It’s easy… look at this simple infographic!
Is Vegan Healthy

Wondering About a Vegan Diet? – An infographic by the team at PETA

Posted By Debbie
IsVeganHealthy.com

 

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Vegan Recipes – Delicious Breakfast Cereal

Vegan Recipes

Today I’d like to tell you about a really tasty breakfast cereal that I make a few times a week. It’s amazing and it’s all raw. The reason I want to share this with you is because a lot of cereals out there (packaged and processed cereals) even though they say they are healthy, they’re really not! Usually the ingredients include gluctose-fructose or high fructose corn syrup, colorings, or any number of other things that you don’t want to put into your body. All of these things cause irritation in the body and they are not something you want to consume, especially on a daily basis.

If you see commercials for healthy cereals, I urge you to really think about what they are trying to sell to you. What I want to share with you today is how you can prepare an unbelievable cereal that takes literally under 5 minutes to prepare. It is full of whole foods that are going to nourish you throughout the day and get your day started off as best as possible.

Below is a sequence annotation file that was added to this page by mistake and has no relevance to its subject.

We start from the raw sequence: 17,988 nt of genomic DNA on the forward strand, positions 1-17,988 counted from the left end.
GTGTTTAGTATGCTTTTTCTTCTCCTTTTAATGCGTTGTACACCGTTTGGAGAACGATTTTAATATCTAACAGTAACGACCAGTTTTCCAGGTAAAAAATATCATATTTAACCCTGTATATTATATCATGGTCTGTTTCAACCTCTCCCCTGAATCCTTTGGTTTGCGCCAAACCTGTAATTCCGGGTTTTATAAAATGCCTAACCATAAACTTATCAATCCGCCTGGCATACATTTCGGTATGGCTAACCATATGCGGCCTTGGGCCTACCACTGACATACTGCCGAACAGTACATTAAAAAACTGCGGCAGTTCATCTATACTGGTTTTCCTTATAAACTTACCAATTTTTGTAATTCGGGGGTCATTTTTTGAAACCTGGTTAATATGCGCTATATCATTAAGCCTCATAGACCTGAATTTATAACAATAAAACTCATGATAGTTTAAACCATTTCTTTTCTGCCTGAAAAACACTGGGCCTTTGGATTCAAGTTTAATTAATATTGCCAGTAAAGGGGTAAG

A lot of people say that breakfast is the most important meal of the day, but I’m not too sure that I necessarily agree. Every meal is important. Your health is important.

This cereal is anti-oxidant rich because the main ingredient is fresh berries. You definitely want to start off you day with the best food possible so that you don’t feel sluggish and fall asleep at work or at school or wherever you are. My favorite combination is blackberries, blueberries, and raspberries. To prepare the cereal, I start off by throwing a few cups of washed berries into a bowl. Next, I add a small handful of chopped walnuts. I keep my walnuts in the fridge or freezer so that their omega 3 quality does not diminish over time. Next I’ll add some hemp seeds which are an amazing source of protein. In one tablespoon you will get about 8g of protein. That is huge! So if anyone throws that good ol’ question at you: “Where do you get your protein from?” as a vegan, just tell them that you eat hemp seeds. Hemp seeds are also a great source of omega 3 fatty acids. Sprinkle 1-2 tablespoons of hemp seeds on top, or however much you want.